Their coach mainly chooses the music for the couple’s programs but Anabelle noted, “if we don’t like it, we change it. It’s hard to skate good if you don’t like the music. When you hear the music you know right away whether it’s right or wrong.” This year they used “Puerto Vallarta Squeeze” and “Gypsy Earrings” for the short program and “The Umbrellas of Cherbourg” for the long. “I never thought I would skate to that,” Archetto mentioned. He normally listens to hard rock like Pearl Jam and Tragically Hip, while she’ll listen to anything. Brian Adams is one of her favorites.
Both skaters like to visit their families when it’s time to relax. He also likes to go to the movies and play games on a Playstation that Langlois got him for Christmas. They also just got a computer that they use for school, communicating with Skate Canada, and emailing friends. “We have to manage our own careers,” Langlois said. “Having a computer was a must. Now we can do all of our thank you letters on it. We try to thank the fans who give us things.” Langlois has a collection of frogs. “My coach started it,” she said. “She always gave me one before the long program. Now everyone brings me frogs.” Archetto has elephants, a trend his mother started. “He also has caps,” Langlois added. “He has caps for everything.” They also volunteer for the Foundation Charles Bruneau.
Langlois is a world traveler from way back. She traveled around the world with her parents as a child, visiting Europe, Africa, China, India, Japan, Indonesia, Australia and New Zealand. “I really like exotic countries,” she said. “Japan is a little too Americanized now. For holidays, I like to go to the beach in Florida. It’s tough not going to the beach in the skating season.” Archetto hasn’t traveled nearly as much but noted that he greatly enjoyed St. Gervais, France. “The people were friendly and the view was incredible,” he said.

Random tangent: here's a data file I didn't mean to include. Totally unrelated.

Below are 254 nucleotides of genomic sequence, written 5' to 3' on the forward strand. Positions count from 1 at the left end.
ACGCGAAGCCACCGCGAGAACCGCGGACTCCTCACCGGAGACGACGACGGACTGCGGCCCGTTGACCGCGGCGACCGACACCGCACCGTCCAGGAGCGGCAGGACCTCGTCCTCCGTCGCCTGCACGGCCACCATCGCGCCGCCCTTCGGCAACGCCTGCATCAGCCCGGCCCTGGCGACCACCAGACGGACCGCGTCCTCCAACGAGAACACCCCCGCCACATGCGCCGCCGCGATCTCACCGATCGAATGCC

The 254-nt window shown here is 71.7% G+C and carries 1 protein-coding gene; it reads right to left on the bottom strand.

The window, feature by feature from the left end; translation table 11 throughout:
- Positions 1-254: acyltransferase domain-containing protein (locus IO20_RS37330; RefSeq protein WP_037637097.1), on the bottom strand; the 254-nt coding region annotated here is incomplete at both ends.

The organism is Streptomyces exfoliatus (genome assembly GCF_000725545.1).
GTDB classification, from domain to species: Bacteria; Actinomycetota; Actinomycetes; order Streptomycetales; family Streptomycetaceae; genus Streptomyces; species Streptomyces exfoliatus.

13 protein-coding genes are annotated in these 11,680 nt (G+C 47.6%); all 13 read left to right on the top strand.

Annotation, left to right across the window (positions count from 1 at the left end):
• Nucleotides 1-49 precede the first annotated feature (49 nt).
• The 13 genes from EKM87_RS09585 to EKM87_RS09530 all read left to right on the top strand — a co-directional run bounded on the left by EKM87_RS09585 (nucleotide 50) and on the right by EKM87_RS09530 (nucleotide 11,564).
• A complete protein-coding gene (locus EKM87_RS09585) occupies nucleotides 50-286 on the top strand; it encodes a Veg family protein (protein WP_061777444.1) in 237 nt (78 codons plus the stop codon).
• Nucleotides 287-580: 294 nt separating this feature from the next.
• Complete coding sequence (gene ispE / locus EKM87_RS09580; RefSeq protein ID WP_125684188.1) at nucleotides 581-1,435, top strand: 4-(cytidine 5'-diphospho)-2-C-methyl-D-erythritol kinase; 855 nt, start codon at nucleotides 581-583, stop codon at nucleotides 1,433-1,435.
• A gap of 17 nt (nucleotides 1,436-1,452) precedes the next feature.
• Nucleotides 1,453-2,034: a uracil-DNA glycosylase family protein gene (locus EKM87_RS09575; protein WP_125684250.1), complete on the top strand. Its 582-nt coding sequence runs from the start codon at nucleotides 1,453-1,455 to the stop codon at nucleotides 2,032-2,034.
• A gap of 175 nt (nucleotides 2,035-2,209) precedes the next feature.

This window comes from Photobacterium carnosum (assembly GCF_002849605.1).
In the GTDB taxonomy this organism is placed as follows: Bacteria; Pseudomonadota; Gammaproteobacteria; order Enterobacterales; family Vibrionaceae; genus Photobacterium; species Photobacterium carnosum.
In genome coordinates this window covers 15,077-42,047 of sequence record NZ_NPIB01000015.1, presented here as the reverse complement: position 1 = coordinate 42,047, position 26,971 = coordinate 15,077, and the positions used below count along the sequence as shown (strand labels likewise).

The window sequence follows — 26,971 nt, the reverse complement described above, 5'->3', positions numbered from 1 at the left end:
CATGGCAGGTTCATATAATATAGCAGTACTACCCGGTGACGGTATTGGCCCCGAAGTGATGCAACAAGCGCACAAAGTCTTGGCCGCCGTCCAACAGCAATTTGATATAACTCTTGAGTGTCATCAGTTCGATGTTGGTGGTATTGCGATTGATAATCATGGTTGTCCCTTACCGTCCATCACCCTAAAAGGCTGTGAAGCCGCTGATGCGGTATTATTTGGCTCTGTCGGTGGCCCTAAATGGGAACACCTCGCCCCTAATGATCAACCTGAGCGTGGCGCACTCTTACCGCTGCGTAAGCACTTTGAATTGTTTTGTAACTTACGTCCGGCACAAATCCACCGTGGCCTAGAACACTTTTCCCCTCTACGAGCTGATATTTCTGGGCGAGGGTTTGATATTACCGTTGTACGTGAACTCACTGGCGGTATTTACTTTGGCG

Langlois is also a student at Edouard Mont-Pettit College in Quebec. “I’ve been doing many diplomas,” she said. “I took this year off because of the Olympics, but I hope to start taking correspondence courses with the computer. I’d like to be a child psychologist.” Archetto has trained to be a firefighter. “I did the two basic courses you need to be hired and got my diploma, but then I moved. Now I’m too old to finish, since 27 is the maximum age for the fire school.” Archetto is 29.
Funding is a problem for the promising pair. “We’re living away from home and it’s expensive,” Archetto said. “We have a few small sponsors. Our chiropractor treats us for free. Our hairdresser is free. Skatewear gives us our costumes, and my mom does all the beading and sequins.” He works 12-14 hours a week as a bartender, while Langlois works at a variety of jobs in a recreational center, working in the diary bar, the restaurant, and the bar. “I was working 30 hours a week before Nationals,” she said. Hopefully, their paycheck from Four Continents will allow them to work less and concentrate on their skating more next season. “Our goals are in skating now,” Langlois said. “We’d like to stay focused on our skating.”